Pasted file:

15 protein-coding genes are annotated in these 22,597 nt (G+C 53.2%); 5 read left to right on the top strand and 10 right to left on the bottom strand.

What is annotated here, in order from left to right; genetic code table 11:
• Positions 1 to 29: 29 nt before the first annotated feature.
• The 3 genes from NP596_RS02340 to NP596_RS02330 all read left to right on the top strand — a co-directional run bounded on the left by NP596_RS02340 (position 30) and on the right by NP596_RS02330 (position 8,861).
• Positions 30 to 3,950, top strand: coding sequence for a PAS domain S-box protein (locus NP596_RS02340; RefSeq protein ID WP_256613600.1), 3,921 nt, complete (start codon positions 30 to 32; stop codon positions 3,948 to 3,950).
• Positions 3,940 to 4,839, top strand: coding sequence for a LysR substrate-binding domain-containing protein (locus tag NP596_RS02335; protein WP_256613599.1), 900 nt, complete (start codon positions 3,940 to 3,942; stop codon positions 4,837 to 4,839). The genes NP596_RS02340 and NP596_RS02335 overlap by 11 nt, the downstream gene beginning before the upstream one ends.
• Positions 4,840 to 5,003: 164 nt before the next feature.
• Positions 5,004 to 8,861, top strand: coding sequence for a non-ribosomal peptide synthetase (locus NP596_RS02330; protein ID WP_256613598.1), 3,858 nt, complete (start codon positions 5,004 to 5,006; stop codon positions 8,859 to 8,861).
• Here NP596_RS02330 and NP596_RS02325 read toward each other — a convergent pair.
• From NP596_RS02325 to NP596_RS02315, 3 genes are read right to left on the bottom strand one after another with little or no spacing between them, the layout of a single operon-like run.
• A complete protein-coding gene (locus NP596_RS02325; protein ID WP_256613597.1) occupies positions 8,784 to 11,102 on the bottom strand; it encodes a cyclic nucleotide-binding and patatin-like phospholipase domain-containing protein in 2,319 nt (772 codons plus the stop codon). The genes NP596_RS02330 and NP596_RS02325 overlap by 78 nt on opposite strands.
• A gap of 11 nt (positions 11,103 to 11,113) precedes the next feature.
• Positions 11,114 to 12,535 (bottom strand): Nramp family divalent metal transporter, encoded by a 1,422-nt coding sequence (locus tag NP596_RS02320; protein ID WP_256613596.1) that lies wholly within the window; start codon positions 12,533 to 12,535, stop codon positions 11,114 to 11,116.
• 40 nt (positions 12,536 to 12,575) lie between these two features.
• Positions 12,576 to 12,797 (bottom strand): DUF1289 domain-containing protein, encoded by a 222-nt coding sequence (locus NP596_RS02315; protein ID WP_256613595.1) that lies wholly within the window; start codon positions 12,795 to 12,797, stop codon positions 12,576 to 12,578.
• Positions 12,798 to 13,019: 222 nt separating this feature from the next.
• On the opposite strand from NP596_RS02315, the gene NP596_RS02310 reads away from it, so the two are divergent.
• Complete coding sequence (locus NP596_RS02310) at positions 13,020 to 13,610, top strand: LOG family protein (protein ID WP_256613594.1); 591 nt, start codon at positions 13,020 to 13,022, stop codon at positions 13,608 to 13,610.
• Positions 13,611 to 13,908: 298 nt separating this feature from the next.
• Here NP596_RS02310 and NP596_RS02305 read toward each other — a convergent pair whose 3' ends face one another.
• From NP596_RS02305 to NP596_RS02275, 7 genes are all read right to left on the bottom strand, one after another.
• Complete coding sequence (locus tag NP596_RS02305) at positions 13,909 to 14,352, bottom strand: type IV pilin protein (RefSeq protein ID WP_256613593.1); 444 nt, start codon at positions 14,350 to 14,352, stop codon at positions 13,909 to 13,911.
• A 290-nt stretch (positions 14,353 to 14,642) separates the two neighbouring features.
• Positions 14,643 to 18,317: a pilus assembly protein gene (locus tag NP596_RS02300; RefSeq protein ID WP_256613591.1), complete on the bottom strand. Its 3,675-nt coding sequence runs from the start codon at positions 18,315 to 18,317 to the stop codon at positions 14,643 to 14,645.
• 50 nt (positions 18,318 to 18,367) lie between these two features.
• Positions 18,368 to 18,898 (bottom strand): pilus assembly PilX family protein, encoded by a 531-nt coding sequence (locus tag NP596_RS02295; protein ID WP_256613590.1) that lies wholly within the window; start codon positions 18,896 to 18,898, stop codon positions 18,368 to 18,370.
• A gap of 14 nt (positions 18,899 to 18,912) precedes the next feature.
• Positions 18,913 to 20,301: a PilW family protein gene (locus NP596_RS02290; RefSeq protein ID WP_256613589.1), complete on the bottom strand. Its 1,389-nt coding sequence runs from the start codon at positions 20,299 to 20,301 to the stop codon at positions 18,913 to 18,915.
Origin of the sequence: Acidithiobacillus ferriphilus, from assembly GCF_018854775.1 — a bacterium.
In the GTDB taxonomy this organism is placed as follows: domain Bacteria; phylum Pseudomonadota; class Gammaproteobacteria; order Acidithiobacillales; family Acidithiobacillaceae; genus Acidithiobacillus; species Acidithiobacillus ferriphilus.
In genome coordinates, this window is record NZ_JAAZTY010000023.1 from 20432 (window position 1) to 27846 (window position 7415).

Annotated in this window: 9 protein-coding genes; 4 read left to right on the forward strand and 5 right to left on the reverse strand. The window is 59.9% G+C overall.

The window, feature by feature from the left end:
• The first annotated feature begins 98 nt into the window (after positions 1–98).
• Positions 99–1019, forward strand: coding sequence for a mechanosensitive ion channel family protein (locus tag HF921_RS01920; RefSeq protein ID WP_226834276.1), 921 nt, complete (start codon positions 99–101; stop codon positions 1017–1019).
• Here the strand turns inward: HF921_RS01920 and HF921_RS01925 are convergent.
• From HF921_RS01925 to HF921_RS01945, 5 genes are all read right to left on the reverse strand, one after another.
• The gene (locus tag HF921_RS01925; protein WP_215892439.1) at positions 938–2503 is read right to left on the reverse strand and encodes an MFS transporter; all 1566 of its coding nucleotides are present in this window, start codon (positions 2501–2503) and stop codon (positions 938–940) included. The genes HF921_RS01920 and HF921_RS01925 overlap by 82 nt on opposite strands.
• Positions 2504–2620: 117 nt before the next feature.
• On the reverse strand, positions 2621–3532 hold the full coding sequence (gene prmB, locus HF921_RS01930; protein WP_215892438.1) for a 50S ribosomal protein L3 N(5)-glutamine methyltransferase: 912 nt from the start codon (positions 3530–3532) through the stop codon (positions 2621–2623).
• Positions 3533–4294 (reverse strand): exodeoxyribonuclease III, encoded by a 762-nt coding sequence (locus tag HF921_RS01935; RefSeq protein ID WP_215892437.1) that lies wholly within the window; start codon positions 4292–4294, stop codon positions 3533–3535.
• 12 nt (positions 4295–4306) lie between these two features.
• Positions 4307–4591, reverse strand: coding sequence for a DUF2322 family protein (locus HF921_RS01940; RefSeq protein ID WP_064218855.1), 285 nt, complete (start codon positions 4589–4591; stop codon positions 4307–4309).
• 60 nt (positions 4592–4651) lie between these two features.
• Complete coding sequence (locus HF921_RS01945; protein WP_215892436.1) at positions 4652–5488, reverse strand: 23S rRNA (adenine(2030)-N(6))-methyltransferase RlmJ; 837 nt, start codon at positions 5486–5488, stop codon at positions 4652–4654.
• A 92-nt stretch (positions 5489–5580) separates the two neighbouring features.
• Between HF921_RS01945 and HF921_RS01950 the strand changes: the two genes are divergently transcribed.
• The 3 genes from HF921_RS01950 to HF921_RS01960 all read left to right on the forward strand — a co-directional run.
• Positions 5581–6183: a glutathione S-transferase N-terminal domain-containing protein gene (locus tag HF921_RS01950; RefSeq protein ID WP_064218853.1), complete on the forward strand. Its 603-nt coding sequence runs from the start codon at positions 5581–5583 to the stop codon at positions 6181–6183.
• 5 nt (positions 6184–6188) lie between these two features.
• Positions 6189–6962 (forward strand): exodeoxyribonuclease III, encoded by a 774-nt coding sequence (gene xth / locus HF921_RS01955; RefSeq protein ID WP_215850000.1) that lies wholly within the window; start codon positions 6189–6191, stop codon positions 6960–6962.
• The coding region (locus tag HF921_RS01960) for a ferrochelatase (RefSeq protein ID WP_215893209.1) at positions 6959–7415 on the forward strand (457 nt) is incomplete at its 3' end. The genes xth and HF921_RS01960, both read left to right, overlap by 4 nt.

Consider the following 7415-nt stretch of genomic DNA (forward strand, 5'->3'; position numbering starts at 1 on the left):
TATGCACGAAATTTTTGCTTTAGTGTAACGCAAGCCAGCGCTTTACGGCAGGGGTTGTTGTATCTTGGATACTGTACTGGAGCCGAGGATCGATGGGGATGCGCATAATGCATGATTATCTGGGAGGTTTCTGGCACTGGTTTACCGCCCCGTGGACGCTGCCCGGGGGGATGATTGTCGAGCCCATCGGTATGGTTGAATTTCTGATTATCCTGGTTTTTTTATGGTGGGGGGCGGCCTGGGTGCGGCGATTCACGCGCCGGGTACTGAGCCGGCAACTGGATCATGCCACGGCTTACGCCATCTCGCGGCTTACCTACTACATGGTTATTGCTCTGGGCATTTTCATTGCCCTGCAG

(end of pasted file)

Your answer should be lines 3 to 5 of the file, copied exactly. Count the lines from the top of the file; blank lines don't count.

• Positions 1 to 29: 29 nt before the first annotated feature.
• The 3 genes from NP596_RS02340 to NP596_RS02330 all read left to right on the top strand — a co-directional run bounded on the left by NP596_RS02340 (position 30) and on the right by NP596_RS02330 (position 8,861).
• Positions 30 to 3,950, top strand: coding sequence for a PAS domain S-box protein (locus NP596_RS02340; RefSeq protein ID WP_256613600.1), 3,921 nt, complete (start codon positions 30 to 32; stop codon positions 3,948 to 3,950).